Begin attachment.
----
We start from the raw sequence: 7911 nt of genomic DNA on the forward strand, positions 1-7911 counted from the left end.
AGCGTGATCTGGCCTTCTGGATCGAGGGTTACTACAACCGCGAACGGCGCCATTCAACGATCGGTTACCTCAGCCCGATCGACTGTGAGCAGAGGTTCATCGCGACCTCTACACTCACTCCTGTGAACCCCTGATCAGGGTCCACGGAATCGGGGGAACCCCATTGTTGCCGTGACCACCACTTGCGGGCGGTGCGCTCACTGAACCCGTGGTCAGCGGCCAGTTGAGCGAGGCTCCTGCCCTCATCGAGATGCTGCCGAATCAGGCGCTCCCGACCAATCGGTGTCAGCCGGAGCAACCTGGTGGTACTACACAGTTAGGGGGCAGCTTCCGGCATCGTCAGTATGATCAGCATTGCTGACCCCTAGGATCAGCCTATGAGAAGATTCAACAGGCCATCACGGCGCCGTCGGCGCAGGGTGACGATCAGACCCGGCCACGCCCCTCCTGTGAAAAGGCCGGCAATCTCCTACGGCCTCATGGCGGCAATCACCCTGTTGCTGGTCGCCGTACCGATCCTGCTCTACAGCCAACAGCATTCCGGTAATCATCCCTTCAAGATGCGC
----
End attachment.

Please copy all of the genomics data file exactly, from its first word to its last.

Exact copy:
We start from the raw sequence: 7911 nt of genomic DNA on the forward strand, positions 1-7911 counted from the left end.
AGCGTGATCTGGCCTTCTGGATCGAGGGTTACTACAACCGCGAACGGCGCCATTCAACGATCGGTTACCTCAGCCCGATCGACTGTGAGCAGAGGTTCATCGCGACCTCTACACTCACTCCTGTGAACCCCTGATCAGGGTCCACGGAATCGGGGGAACCCCATTGTTGCCGTGACCACCACTTGCGGGCGGTGCGCTCACTGAACCCGTGGTCAGCGGCCAGTTGAGCGAGGCTCCTGCCCTCATCGAGATGCTGCCGAATCAGGCGCTCCCGACCAATCGGTGTCAGCCGGAGCAACCTGGTGGTACTACACAGTTAGGGGGCAGCTTCCGGCATCGTCAGTATGATCAGCATTGCTGACCCCTAGGATCAGCCTATGAGAAGATTCAACAGGCCATCACGGCGCCGTCGGCGCAGGGTGACGATCAGACCCGGCCACGCCCCTCCTGTGAAAAGGCCGGCAATCTCCTACGGCCTCATGGCGGCAATCACCCTGTTGCTGGTCGCCGTACCGATCCTGCTCTACAGCCAACAGCATTCCGGTAATCATCCCTTCAAGATGCGC